My daughter likes to watch the television series Friends while studying. We’ve had discussions about how this either helps or hurts her ability to study and absorb the material. She claims it relaxes her and helps her study for longer. I say she can only do one thing at a time, and what seems to be multitasking is actually switching between two different things.
I recently sailed the J/70 Worlds in Marblehead, Massachusetts, on board Glenn Darden’s Hoss. My job is tactician, but I also trim the main. We sailed pretty well and finished 14th, but I was left with the strong impression that we would’ve done better if I had been either a main trimmer or a tactician, but not both.
Sailing a J/70 upwind at a high level requires a number of things to be done well; steering, main trim, backstay tension and jib trim are all important. As boats get closer together, and as the sea state gets rougher, it’s even more difficult to keep the boat going high and fast all the time. As we trained for the worlds, we got faster by improving each of the key inputs, to the point where we had competitive speed. Not as fast as the top five teams, but in the game. And this turned out to be the case in the regatta. When we were all dialed in to speed, we could sail with nearly any boat, and sometimes gain.
What I didn’t realize was how this intense focus on speed was affecting our tactics. We had two great forward crew who talked about the wind ahead, the position of the mark and the spacing of the other boats. But the decision making was mine. I was preoccupied with going fast with proper main trim and backstay. We were not using our collective brain power as effectively as we could, and this caused a number of poor tactical decisions. My attempt at multitasking wasn’t working.
On the J/70, we have four people. The helmsperson is just that: focused on driving. It’s a hard boat to steer really well, especially in rough water, so the rigid attention to steering makes sense. The next person forward is the main trimmer. Together with the helm, they focus on speed and moding the boat for every situation. They have the mainsheet, traveler and backstay, so the tools to control the power in the sails are in their hands. However, as in our case, this person is often also the tactician because they are often the most experienced sailor on board. The forward two crew would help with calling the wind, course geometry and fleet position. The jib trimmer works the jib sheet and looks around, while the forward crew calls the near-term wind and waves. But the big decisions are made by the main trimmer.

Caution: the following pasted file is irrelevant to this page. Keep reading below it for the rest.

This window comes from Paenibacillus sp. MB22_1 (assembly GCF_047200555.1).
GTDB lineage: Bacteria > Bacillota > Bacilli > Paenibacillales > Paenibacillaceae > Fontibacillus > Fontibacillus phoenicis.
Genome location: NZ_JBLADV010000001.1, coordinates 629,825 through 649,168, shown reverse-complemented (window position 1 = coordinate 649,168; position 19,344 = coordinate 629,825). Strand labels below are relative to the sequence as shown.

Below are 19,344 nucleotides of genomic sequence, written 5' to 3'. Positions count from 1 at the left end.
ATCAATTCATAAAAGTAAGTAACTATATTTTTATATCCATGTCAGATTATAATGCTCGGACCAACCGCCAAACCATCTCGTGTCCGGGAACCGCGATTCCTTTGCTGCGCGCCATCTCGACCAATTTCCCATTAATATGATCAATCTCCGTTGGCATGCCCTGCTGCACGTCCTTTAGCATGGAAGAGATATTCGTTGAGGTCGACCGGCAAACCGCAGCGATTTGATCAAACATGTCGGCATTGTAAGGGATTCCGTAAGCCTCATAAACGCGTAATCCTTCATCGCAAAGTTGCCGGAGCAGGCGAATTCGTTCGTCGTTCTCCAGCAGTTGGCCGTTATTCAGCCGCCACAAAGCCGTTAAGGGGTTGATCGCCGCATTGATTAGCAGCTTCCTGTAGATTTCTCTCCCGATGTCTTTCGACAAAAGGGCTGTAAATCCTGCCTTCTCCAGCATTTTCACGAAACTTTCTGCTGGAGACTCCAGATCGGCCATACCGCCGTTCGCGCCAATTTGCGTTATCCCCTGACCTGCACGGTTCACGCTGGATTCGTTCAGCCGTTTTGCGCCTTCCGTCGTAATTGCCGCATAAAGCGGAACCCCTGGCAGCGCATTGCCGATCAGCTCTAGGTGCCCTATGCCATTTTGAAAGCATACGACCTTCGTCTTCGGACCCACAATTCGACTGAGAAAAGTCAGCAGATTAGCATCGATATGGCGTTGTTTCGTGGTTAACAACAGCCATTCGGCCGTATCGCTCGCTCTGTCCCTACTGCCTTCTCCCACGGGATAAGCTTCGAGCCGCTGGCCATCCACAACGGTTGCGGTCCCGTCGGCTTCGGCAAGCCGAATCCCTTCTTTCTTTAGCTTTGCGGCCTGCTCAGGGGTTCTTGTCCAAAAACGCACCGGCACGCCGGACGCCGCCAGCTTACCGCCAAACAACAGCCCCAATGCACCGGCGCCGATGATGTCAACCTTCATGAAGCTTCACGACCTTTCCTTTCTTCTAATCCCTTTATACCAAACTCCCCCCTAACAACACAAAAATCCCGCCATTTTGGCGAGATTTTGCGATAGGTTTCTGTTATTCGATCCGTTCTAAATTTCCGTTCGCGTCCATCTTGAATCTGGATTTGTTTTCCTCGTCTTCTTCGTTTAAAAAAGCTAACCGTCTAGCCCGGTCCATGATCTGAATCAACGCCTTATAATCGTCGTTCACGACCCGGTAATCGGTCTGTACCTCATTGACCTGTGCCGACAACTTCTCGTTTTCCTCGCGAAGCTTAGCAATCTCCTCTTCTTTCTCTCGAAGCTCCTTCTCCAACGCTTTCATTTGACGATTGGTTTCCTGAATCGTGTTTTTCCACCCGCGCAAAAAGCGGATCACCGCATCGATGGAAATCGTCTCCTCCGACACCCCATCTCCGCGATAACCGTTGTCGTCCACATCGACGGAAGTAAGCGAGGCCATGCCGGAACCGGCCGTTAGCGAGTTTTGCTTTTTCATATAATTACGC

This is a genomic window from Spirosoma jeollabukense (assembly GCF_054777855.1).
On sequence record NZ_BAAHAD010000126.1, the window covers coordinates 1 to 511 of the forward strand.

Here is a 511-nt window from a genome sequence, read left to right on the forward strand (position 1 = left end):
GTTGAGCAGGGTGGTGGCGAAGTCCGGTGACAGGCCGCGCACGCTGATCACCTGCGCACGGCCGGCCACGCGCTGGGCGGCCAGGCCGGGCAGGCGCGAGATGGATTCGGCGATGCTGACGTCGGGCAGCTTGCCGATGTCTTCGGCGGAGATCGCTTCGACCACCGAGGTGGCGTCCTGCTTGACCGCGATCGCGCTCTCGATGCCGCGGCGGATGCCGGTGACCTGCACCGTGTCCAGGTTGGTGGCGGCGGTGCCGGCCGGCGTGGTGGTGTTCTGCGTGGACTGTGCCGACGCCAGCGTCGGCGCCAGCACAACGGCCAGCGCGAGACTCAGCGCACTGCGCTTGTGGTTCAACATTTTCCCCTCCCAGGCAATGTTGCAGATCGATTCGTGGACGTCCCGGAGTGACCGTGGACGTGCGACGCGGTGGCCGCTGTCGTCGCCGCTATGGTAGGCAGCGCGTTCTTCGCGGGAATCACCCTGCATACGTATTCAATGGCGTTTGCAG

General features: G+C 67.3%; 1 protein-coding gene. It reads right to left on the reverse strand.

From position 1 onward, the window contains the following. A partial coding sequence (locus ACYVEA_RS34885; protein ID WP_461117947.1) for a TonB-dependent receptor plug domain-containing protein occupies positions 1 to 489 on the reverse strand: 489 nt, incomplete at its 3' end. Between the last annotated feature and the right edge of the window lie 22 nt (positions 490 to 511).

Some of the top European J/70 teams have started to change these roles. They use the jib trimmer as the tactician. This person has some speed and handling duties, but they are much less frequent than the main trimmer, so they can spend most of their time looking up the course and figuring out where to go. This also facilitates a positive interaction with the forward crew, who is also free to analyze the wind and look for opportunities to make tactical gains. There is only one small catch: The view to leeward from the jib trimmer spot is restricted by the jib. The main trimmer does, therefore, need to describe what’s happening in the tactician’s blind spot. This takes less mind share, and the main trimmer is free to focus on speed.
On larger boats, there are more people to share the load, of course, but there are still only four primary jobs that have to be done well. The key to success is to find the best people for these jobs and let them focus on their responsibility. It makes no sense to double up like we were on the J/70. Even if one of your team is less experienced, you will get further if you give them a job, teach them how to do it well, then let them focus on it without interference.
For the coming J/70 season, our team is going to try switching our roles. I will move forward into the jib trimmer/tactician role, where I can focus on putting us in the best spot, and Charlie Smythe, our excellent jib trimmer, will move back to the main trimmer spot, where he can use all his talents and concentration to make us go faster.
Before next season, I encourage everyone to think about your team’s composition. Can it be improved by redefining roles? Change can be difficult, especially for teams that have been sailing together for a long time with people in the same roles. But change is good, and I’m confident it will be for us as well.